# How to show this matrix is invertible?

Let $f:H \times H \to \mathbb{R}$ be a mapping with $H$ a Hilbert space.

Let $A$ be a matrix with entries $a_{ij}=f(b_i, b_j)$ with $$a_{ii}=f(b_i, b_i) \geq C\lVert b_i\rVert_{H}^2.$$ Suppose $b_i \neq b_j$ and $(b_i, b_j)_H = 0$ for $i \neq j$ . How do I show that $A$ is invertible?

• I don't think $f$ can be constant by the coercivity condition on it. May 20 '13 at 12:57
• Oops, my bad. I'll delete that comment. But what if all $b_j$ are equal? May 20 '13 at 13:00
• Good point, I added more detail. May 20 '13 at 13:04
• If $(b_i)$ is orthonormal, for instance, you could consider the function $f\equiv 1$. Then the matrix is not invertible. Did you miss some assumptions? May 20 '13 at 15:59
• @julien $f$ is coercive. May 20 '13 at 15:59

If $f(u,v)$ is given by scalar product $(Bu,v)_H$, $B\in\mathcal L(H,H)$ - symetric continuous linear operator which is positive definite (because $f$ is coercive). If $b_j$ are linearly independent, then the matrix $A$ is a metric tensor on $\text{span} \{b_j\}$ and it should be invertible.

Edit I'll develop a little on this case. Suppose my hypothesis is true and $a_{i,j}=(Bb_i,b_j)_H$, $i,j=1..n$. Suppose that $A$ is singular, then there exists $u\in\mathbb R^n$ such that $(Au,u)_{\mathbb R^n} =0$, but

$\displaystyle (Au,u)_{\mathbb R^n} =\sum_i\sum_j (Bb_i,b_j)_Hu_i u_j = \left( B\left(\sum_i b_i u_i\right),\left(\sum_j b_j u_j\right)\right)_H \ge C\left\|\sum_i b_i u_i\right\|_H^2>0$. Hence $A$ is invertible. As it's easy to see, this proof relies heavily on the fact that $f$ is given by a scalar product.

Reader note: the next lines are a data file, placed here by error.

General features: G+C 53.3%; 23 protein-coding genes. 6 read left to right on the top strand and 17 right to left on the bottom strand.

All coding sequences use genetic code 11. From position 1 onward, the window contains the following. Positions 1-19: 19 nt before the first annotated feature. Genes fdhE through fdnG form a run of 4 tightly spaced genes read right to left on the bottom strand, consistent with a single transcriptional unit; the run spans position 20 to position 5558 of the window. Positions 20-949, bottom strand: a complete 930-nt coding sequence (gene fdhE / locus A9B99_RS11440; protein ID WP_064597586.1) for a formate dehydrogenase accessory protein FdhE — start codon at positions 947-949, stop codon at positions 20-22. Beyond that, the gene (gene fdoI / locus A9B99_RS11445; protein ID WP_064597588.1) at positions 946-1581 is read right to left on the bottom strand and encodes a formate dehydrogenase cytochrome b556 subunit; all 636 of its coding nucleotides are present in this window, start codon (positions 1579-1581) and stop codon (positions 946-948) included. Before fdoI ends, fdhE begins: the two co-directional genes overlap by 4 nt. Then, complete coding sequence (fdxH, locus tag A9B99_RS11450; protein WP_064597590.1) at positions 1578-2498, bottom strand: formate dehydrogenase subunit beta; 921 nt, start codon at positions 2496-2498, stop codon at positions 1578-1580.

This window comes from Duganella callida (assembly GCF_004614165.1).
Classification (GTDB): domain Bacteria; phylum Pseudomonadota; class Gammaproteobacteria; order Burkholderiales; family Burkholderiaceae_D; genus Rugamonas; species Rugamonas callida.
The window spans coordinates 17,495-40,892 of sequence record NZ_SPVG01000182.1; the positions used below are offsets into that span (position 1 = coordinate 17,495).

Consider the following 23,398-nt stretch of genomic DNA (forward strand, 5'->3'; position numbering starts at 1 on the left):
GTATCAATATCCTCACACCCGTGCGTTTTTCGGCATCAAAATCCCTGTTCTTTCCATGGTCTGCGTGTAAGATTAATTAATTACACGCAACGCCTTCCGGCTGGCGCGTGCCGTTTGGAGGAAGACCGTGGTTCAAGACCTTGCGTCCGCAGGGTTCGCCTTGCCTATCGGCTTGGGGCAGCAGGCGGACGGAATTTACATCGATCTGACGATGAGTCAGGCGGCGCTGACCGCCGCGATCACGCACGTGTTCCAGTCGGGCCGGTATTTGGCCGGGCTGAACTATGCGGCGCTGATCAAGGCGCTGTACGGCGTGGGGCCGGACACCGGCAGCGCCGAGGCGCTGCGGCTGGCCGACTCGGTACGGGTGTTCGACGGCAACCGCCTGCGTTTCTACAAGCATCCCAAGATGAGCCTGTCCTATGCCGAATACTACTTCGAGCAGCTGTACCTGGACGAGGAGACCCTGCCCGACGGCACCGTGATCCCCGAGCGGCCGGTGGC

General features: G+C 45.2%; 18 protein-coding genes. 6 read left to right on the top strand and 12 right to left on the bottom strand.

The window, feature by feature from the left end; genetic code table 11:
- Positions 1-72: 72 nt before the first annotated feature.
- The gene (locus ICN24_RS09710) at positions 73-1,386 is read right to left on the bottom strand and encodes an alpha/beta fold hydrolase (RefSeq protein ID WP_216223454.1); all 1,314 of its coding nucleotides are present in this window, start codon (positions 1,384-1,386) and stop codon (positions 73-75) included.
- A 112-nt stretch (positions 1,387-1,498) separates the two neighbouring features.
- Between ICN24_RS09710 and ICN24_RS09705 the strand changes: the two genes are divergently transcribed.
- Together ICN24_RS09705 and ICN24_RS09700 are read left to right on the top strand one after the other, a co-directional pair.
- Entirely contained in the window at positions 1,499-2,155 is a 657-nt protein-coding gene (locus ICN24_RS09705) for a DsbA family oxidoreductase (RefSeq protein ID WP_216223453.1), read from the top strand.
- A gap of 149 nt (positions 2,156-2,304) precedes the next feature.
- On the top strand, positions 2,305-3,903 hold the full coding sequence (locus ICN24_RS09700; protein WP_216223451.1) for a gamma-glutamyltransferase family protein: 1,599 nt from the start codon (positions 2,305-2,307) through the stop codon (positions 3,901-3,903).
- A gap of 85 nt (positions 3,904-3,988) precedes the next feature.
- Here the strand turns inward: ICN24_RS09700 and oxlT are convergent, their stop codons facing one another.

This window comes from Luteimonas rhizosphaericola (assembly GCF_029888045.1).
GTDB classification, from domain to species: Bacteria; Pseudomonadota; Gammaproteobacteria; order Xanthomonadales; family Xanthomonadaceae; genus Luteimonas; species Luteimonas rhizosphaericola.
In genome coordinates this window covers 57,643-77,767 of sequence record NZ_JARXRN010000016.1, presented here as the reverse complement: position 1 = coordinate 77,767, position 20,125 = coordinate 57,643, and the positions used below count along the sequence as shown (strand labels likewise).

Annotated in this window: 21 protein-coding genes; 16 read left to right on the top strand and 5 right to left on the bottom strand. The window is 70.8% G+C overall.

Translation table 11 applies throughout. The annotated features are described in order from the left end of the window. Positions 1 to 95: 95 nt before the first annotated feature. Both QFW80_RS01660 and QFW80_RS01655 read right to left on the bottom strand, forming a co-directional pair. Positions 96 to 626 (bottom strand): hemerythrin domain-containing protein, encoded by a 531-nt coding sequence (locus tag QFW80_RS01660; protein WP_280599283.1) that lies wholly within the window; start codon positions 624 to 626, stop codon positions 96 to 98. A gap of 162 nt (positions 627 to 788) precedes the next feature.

• Thanks. Your sentence "If $b_j$ are linearly independent, then the matrix $A$ is a metric tensor on span$\{b_j\}$ and it should be invertible" is stand alone, right? I don't need $f$ to be given by a scalar product? Do you know where I can get a proof? May 20 '13 at 15:32
• Well "continuous&bilinear" implies "given by a scalar product". If you study just a coercive function, then you need some additional hypothesis. Take, for example, $f(u,v) = \|u\|_H\cdot\|v\|_H$, it's coercive. Take $b_j$ - elements of orthonormal basis of $H$. Clearly, all elements of $A$ are equal to $1$, and hence $A$ is singular. May 20 '13 at 15:43
• And no, "If $b_j$ are linearly independent, then the matrix $A$ is a metric tensor on $\text{span}\{b_j\}$ and it should be invertible" is not standalone (cf. comment above). May 20 '13 at 15:47